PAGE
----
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Somnivore

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I.

You don't remember dreaming (anymore).

You're fairly sure you used to. You have vague memories of remembering, but because you never tried to remember until you realized you couldn't, you don't have anything to fall back on now.

Other people remember dreaming. You know this because you hear them talking about it - wild tales of being naked and walletless at Thrifty Megamart and having to pay for groceries by dressing up in the mascot's suit; falling from the back of a legendary bird mid-flight and floating gently to the ground; putting a shirt on Professor Kukui and having it stay there - things that would never happen in the waking world in a million years or a million realities - and that's part of what bothers you, too, is that you're no longer sure what's real on that front and what's not. Did you ever really remember, or are you just protecting that on yourself because you think that surely, you must have?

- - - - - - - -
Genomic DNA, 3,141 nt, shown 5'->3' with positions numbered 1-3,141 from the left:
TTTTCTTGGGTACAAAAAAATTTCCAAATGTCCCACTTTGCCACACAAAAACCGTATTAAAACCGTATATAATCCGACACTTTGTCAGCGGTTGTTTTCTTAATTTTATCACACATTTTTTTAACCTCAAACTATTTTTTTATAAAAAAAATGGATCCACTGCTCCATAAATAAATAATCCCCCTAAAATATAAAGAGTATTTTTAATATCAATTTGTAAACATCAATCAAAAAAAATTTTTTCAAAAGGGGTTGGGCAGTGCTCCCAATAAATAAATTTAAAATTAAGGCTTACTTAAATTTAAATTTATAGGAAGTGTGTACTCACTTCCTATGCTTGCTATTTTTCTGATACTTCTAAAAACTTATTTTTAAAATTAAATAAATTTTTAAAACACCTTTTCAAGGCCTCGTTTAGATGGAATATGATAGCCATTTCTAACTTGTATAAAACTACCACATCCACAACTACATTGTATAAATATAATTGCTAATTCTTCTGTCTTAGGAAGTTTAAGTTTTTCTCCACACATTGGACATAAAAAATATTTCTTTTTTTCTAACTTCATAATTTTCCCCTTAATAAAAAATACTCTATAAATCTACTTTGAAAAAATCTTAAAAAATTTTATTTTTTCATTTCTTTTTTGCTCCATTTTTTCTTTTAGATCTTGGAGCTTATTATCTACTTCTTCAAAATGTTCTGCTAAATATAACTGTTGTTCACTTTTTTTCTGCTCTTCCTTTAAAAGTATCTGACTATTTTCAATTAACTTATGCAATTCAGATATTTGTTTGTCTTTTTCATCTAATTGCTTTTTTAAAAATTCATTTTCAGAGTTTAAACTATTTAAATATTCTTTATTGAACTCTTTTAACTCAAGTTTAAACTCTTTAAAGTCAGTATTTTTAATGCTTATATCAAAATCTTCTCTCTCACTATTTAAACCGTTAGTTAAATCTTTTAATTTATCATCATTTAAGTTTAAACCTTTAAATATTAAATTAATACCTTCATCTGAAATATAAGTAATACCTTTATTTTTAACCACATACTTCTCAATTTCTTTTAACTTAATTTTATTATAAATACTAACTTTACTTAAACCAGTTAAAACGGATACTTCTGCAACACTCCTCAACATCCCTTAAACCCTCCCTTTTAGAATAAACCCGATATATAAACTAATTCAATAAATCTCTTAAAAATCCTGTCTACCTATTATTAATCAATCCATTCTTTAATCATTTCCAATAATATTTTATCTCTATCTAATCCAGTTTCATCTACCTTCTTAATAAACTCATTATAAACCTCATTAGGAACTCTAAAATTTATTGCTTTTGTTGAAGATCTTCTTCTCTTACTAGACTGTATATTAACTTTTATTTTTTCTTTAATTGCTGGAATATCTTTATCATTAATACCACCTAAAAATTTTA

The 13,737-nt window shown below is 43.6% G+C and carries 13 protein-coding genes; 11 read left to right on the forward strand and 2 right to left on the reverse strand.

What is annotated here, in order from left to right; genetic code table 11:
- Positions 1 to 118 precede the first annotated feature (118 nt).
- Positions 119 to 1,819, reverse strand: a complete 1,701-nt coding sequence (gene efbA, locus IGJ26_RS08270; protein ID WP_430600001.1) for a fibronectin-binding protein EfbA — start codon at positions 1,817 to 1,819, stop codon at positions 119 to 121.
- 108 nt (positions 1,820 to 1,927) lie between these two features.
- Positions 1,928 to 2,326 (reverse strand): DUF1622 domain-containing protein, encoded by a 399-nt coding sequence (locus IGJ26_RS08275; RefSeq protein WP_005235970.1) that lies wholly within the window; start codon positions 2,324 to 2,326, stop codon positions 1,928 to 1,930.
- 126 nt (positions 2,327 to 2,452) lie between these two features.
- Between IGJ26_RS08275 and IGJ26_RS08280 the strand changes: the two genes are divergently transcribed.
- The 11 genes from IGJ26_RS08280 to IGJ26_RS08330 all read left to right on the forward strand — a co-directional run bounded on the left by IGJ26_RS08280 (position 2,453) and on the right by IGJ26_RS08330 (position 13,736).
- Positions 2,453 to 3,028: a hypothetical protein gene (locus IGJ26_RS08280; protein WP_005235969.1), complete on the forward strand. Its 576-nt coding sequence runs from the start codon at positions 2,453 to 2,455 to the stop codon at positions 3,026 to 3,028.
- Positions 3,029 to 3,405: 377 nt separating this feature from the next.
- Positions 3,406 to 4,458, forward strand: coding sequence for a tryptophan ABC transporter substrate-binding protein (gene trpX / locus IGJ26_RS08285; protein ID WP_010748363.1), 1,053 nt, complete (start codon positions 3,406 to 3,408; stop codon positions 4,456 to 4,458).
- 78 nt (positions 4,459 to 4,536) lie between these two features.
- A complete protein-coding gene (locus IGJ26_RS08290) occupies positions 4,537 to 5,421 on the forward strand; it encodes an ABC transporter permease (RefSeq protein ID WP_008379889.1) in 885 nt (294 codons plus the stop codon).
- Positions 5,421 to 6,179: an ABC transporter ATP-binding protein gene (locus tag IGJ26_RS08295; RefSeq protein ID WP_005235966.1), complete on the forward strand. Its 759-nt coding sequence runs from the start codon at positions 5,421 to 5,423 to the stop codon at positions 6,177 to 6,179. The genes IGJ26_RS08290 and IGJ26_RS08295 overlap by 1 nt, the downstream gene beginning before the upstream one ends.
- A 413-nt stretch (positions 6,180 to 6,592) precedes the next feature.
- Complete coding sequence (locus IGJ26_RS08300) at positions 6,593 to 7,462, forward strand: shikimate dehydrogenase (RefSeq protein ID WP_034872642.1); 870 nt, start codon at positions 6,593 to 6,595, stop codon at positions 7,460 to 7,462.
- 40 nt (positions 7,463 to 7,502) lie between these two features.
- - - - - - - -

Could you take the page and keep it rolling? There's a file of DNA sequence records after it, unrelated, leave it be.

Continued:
Eh, what does it matter. Your life is great even without dreaming, because you're living the dream. You've got a job at Aether Paradise - and not just any job. You're working directly under the branch chief, the man responsible for nearly all the hands-on research - all the delving into the secret lives of Pokémon, all the advances in technology putting Pokémon Centers and Pokémon Professors to shame, all the discoveries taking the Aether Foundation from one family's passion project to a worldwide phenomenon.

(You can think of a few other things you wouldn't mind him having his hands on, but that's another story for another time.)

You got lucky. Aether opened internship applications a week before you graduated the Trainers' School's advanced courses. If the timing hadn't been so right, you would have been stuck waiting like Edie, who passed every class with such flying colours that she skipped an entire grade level, then spent the summer working at Melemele Malasada because nothing else was available.

Edie's here, too, of course. You couldn't get that lucky. You would have known the red-orange-yellow ombre of that fire-type trainer's hair anywhere, let alone standing two places ahead of you in the queue, and while you weren't surprised when she was accepted immediately, you couldn't have said the same when it happened to you. The application had been odd, and so had the interview. The usual questions had been there - Please list your education and qualifications. Did you take the Island Challenge, and if so, how many trials did you complete? Where do you see yourself in five years? - but so had personality tests and self-assessments and requests for essays depicting strange scenarios, 'To be described in as much detail as possible. Do not concern yourself with realism. Let your imagination run wild.'